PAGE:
Geological Classification of Limestone


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The rock forming the earth's crust falls into three generic group's: igneous, sedimentary and metamorphic.

Heat, pressure, and chemical reactions may change either igneous or sedimentary rock into metamorphic rock, meaning "changed in form," usually into a more compact and crystalline condition, and even metamorphic rocks may be further altered to higher ranks of metamorphism.

Rocks may become plastic under great pressure and high temperature and by earth movement. They may be folded into complex forms with a banded structure. Many constitutes minerals may be dissolved, transported, and reprecipitated by thermal waters. Heat and pressure may cause recrystallization.

Limestone is defined as a rock of sedimentary origin composed principally of calcium carbonate or the double carbonate of calcium and magnesium, or a combination of these two minerals.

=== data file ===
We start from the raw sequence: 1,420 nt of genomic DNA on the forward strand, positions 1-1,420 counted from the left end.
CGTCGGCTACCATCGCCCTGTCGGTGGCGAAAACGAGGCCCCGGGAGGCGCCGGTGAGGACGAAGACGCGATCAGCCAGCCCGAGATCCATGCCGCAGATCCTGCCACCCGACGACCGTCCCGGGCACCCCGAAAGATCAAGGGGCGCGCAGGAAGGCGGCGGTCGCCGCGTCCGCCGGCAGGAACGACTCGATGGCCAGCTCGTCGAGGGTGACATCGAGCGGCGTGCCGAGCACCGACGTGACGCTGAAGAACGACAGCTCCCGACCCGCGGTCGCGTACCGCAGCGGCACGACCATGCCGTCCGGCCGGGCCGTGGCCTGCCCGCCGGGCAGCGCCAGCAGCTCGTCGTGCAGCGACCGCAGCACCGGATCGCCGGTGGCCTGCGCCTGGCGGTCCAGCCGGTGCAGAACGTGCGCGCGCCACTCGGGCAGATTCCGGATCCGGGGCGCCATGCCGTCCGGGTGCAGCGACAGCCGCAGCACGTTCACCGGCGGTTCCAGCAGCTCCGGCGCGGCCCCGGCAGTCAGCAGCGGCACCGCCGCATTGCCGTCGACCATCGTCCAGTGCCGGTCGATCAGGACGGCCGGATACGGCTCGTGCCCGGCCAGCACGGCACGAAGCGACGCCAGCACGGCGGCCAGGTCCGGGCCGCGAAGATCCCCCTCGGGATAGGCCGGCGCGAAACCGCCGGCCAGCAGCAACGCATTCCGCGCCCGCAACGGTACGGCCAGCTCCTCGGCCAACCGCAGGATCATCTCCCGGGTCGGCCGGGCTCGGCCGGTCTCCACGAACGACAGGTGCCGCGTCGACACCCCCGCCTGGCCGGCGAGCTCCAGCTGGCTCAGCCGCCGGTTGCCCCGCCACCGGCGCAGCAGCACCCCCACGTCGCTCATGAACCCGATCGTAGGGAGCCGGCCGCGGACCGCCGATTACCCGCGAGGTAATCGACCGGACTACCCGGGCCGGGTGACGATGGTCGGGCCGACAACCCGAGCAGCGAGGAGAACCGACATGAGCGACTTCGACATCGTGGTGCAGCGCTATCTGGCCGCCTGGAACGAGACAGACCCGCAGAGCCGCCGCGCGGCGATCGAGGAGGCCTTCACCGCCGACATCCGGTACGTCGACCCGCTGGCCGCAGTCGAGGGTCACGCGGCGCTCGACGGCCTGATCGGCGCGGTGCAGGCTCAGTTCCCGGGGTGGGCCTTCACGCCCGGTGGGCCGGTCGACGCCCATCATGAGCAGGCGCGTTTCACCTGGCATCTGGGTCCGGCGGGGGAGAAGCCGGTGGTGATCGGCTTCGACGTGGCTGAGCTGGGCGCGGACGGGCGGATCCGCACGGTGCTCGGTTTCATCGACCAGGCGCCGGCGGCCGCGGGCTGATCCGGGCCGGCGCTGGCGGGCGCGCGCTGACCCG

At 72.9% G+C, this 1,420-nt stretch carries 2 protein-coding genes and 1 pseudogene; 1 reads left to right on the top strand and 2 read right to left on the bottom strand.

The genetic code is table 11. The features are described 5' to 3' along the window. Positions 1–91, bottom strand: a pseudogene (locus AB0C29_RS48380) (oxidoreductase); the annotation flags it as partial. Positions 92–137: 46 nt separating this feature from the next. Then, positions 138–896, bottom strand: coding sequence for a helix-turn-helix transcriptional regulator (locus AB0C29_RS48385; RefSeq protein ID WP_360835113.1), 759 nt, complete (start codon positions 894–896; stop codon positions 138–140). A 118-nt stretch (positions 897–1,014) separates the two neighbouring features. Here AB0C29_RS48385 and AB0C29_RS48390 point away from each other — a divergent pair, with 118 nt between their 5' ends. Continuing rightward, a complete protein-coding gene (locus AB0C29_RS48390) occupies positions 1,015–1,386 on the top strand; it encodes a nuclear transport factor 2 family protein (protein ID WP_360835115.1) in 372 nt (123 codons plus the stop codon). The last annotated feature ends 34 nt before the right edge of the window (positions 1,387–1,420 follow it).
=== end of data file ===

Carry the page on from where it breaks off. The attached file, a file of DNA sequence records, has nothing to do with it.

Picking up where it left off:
Recrystallized limestone, compact microcrystalline limestone, and travertine that are capable of taking a polish are promoted, marketed and sold as either limestone or marble, particularly in the United States.

Dimension limestone is divided into three sub classifications that describe their densities in approximate ranges, as follows:

Low Density - Limestone having a density ranging from 110 through 135 lb/ft3 (1760 through 2160 kg/m3).

Medium Density - Limestone having a density greater than 135 and not greater than 160 lb/ft3 (2160 through 2560 kg/m3).

High Density - Limestone having a density greater than 160 lb/ft3 (2560 kg/m3).

 

Reference: Dimensional Stone Design Manual, Marble Institute of America

 

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